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Himal Magazine

February?2011

By?Kanak Mani Dixit

Can a formal bilateral communiqu? be a ?game changer?, foretell a ?paradigm shift?, in a Southasian relationship? If India and Bangladesh manage to follow through on promises to open up their economies for transit and trade as set out in a memorandum of January 2010, a new era could dawn across the land borders of Southasia. The challenges are bureaucratic inertia in New Delhi and ultra-nationalist politics in Dhaka.
The political partition of the Subcontinent in 1947 did not have to lead to economic partition, but that is ultimately what happened. This did not take place right away, and many had believed that the borders of India and Pakistan?s eastern and western flanks were demarcations that would allow for the movement of people and commerce. It was as late as the India-Pakistan war of 1965 that the veins and capillaries of trade were strangulated. In the east, in what was to become Bangladesh just a few years later, the river ferries and barges that connected Kolkata with the deltaic region, and as far up as Assam, were terminated. The metre-gauge railway lines now stopped at the frontier, and through-traffic of buses and trucks came to a halt. The latest act of separation was for India to put up an elaborate barbed-wire fence along much of the 4000 km border, a project that is nearly complete. Today, what mainly passes under these wires are Bangladeshi migrants seeking survival in the faraway metropolises of India ? and contraband.

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Photo credit: Sworup Nhasiju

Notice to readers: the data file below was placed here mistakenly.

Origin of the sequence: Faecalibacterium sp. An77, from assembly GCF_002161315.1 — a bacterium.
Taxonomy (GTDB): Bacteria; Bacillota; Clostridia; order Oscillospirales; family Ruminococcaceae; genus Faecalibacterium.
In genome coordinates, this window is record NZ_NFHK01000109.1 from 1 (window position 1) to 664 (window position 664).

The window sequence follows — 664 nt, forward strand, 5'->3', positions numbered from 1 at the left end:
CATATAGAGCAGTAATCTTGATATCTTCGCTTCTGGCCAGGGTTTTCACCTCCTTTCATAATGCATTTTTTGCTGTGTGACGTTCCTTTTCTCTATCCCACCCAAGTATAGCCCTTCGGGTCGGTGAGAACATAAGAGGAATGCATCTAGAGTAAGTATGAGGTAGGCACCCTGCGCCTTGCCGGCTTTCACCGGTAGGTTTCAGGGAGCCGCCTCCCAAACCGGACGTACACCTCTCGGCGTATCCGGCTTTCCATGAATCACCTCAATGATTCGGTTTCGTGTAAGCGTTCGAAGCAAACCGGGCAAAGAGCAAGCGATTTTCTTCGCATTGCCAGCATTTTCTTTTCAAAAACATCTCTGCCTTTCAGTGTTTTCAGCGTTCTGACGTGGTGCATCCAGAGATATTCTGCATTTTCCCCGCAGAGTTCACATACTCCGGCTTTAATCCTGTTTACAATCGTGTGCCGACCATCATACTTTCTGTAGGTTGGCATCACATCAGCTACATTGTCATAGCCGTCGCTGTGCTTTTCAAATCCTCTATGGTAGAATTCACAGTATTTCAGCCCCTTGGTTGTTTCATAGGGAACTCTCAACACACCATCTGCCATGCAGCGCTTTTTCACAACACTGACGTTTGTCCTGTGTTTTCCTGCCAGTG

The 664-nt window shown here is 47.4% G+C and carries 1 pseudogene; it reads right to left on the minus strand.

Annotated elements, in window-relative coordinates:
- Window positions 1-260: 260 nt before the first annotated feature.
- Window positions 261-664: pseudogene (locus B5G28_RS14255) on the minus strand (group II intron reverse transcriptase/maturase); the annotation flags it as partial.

This half-century of distancing between what was previously one continuous region has resulted in incalculable loss of economic vitality, most of it hidden under nationalist bombast. Bangladesh lost a huge market and source of investment, even as the heretofore natural movement of people in search of livelihood suddenly came to be termed ?illegal migration?. Bangladeshis were wounded by the unilateral construction of the Farakka Barrage on the Ganga/Padma, a mere 10 km upstream from the border, which deepened the anti-Indian insularity of Dhaka?s new nationalist establishment. Forced to chart its own course, Bangladesh concentrated on developing its own soil and society, uniquely building mega-NGOs such as Proshika, BRAC and Grameen, developing a healthy domestic industrial sector such as in garment manufacture, and learning to deal with disastrous floods and cyclones.
In India, the lack of contact and commerce led increasingly to an evaporation of empathy for Bangladesh, which became an alien state rather than a Bangla-speaking sister Southasian society. The opinion-makers of mainland India wilfully ignored the interests of the Indian Northeast, which they see as an appendage with no more than four percent of the national population. The seven states of the Northeast, meanwhile, became weakened economically with the denial of access to Bangladesh?s market and the proximate ports on the Bay of Bengal. Mainland India, of course, could easily afford to maintain its strategic and administrative control through the ?chicken?s neck? of the Siliguri corridor, but few considered the economic opportunities lost to the Northeast over five decades.
Distrust and xenophobia in Bangladesh, the imperial aloofness of New Delhi, and the Northeast?s lack of agency delivered a status quo in disequilibrium in the northeastern quadrant of Southasia that has lasted decades. Unexpectedly, there is a hint of change. A relatively little-remarked-upon memorandum between the prime ministers of Bangladesh and India holds out the possibility of erasing the anti-historical legacy of closed borders and rigid economies.